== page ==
Differential calculus
      Differential Calculus - Derivatives and differentials
      The derivative of a function
         Definition of the derivative of a function
      Tangent to a curve
      Determining the lines tangent to the graph of a function from a point outside the function
         Determining the lines tangent to the graph of a function from a point outside the function, example
The derivative of a function
The slope or the gradient of the secant line joining points (x, f (x)) and (x + Dx, f (x + Dx)) given by 
is called the difference quotient, and represents the average rate of change of the function y = f (x).
Note that in the above equation x is the given fixed point and the only variable quantity is the distance
increment, Dx.
Definition of the derivative of a function
As the distance Dx gets smaller, the average rate of change becomes more accurate, that is the secant line becomes more and more like the tangent line of the curve at the point (x, f (x)), as shows the figure above.
Therefore, the limit of the difference quotient as  Dx 0 that equals the slope of the line tangent to the curve at the point (x, f (x)),
represents the instantaneous rate of change of the function with respect to x, or when written as
   
where Dx is substituted with h, is called the derivative of a function f at a given point x.
Geometrically, the derivative is the slope m (gradient) of the tangent at the point (x, y) to the curve y = f (x).
There are other common notations for the derivative like,  
Determining the lines tangent to the graph of a function from a point outside the function
Lines tangent to the graph of a function y = f (x) from a given point (x1, y1) outside the function are defined by two points they pass through, the given point (x1, y1) and the point of tangency (x0, y0).
To find the coordinates x0 and y0 of the points of tangency we should solve the following two equations,
                                                 (1)   y0 = f (x0)
                                                 (2)   y1 -  y0 =  f ' (x0) (x1 - x0)
as the system of the two equations with the two unknowns x0 and y0.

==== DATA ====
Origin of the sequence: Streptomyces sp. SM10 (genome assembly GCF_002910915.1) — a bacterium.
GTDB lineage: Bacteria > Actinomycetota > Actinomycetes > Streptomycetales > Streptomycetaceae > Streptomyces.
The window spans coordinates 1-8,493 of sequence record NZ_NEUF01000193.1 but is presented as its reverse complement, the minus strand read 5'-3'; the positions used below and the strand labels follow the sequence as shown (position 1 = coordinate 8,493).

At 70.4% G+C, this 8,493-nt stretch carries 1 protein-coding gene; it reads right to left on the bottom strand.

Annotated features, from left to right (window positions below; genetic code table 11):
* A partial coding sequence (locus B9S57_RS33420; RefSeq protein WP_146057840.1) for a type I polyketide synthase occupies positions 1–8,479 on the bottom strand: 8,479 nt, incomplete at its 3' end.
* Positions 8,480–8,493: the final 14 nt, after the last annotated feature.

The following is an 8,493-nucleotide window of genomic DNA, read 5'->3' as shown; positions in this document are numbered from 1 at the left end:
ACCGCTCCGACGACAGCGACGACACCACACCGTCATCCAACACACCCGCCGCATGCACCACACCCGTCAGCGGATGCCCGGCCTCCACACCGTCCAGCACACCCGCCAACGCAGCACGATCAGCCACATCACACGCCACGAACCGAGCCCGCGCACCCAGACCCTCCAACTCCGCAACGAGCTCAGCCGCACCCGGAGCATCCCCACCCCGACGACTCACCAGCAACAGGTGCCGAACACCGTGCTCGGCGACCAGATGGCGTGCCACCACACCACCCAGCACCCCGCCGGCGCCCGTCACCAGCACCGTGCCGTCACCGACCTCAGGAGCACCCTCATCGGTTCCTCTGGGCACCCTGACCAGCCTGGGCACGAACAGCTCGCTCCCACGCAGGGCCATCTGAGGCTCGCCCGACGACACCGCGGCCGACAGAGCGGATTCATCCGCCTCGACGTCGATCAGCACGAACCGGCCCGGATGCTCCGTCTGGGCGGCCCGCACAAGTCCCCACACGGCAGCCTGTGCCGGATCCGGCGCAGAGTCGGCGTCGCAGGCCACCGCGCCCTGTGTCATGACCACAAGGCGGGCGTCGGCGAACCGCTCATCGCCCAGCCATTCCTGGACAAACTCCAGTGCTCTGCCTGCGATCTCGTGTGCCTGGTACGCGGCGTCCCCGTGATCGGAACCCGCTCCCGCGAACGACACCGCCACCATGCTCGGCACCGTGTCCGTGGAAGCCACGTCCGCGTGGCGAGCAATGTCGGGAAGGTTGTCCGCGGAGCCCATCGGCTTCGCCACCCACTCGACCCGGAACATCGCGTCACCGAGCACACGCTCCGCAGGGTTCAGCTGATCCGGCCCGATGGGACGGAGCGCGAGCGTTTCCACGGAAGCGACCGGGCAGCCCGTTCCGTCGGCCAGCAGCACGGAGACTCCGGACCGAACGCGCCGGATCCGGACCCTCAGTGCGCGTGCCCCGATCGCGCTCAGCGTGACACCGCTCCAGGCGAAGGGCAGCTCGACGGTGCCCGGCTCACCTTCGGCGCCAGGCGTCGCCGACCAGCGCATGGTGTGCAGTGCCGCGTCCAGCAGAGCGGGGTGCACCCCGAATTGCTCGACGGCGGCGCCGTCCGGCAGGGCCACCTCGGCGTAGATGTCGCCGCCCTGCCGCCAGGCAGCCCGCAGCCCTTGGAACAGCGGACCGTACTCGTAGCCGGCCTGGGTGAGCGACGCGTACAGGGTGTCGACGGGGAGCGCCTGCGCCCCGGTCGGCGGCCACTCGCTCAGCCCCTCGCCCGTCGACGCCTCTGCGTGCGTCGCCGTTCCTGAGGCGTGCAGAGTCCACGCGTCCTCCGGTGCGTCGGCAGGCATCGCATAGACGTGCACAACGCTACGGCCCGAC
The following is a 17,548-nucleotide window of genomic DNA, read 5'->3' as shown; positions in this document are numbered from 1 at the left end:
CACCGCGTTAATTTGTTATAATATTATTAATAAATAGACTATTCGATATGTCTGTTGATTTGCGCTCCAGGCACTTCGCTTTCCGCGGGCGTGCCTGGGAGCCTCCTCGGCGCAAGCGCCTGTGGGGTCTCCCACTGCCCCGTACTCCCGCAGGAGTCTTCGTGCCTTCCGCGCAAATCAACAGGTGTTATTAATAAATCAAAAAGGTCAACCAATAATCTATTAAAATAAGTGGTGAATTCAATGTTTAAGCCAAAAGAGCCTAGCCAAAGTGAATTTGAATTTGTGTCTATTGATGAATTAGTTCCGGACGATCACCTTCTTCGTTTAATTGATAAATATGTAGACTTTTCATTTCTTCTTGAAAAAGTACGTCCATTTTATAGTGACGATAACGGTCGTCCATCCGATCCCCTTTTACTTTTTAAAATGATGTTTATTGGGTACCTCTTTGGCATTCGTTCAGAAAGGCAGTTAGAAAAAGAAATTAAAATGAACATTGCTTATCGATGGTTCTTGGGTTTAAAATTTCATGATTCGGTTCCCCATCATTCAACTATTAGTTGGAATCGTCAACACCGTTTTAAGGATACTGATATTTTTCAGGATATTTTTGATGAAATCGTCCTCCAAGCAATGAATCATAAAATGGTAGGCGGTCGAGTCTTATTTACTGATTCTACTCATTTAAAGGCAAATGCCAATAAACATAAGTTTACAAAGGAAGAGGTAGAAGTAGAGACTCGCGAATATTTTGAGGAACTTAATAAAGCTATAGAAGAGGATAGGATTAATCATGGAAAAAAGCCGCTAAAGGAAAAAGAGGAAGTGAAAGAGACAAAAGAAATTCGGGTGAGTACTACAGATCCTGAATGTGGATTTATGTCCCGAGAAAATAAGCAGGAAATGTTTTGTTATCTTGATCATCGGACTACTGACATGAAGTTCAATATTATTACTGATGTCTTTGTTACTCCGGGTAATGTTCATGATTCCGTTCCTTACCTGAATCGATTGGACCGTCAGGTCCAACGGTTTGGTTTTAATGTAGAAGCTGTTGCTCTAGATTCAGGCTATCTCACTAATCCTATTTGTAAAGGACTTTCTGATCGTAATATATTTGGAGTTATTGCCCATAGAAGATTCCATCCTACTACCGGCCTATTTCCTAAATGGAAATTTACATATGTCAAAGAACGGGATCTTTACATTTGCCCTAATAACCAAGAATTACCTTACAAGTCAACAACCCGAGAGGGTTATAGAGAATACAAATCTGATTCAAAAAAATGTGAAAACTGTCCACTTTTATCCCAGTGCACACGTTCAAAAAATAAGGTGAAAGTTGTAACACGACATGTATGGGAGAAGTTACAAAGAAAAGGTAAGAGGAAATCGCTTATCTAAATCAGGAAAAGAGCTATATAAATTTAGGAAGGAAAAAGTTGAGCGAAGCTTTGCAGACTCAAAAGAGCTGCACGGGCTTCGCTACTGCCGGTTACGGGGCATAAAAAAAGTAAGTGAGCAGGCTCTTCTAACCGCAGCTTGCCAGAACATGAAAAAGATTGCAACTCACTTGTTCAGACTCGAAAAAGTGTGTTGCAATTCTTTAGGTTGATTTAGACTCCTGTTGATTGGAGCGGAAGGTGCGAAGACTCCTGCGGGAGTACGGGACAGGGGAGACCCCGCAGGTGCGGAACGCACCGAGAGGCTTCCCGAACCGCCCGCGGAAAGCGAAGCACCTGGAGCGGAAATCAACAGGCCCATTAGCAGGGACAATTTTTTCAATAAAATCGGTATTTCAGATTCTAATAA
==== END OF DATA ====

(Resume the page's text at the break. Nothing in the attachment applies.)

The first equation states that the point of tangency must lie on the given function while, at the same time, its coordinates x0 and y0 must satisfy the equation of the tangent line (2), since the point of tangency is the common point of the tangent and the curve.
Thus for example, if given is the quadratic function  f (x) =  ax2 + bx + c and the point P1(x1, y1) then, applying the above system of equations we can calculate the coordinates of the points of tangency P0(x0, y0)  directly from the formulas,
   
Example:   Find equations of the lines tangent to the function  f (x) = - x2 + 2x + drawn from the point (3, 2).
 
Solution:  To find the coordinates x0 and y0 of the points of tangency we should solve the system of equations. Substitute given quantities, the point (3, 2) and  f (x) = - x2 + 2x + 4  into equations,
Let calculate the slope  f ' (x0) of the tangent line, the equation (2).
Then substitute the slope and the y0 into second equation to get the points of tangency,
Therefore, the points of tangency are (2, 4) and (4, -4).
To write the equations of tangents t1 and t2  we calculate their slopes m1 and m2 from
 f ' (x0) = - 2x0 + 2.
Thus,     m1 = f ' (2) = - 2 2 + 2 = - 2,    m1 = - 2,
  and      m2 = f ' (4) = - 2 4 + 2 = - 6,    m2 = - 6.
The tangent t1 through the point (2, 4) and m1 = - 2, and the tangent t2 through the point (4, -4) and m2 = - 6,
t1 ::   y = - 2x + 8  and  t2 ::   y = - 6x + 20.
Check the coordinates of the points of tangency by plugging the corresponding parameters into the above formulas.
Calculus contents C
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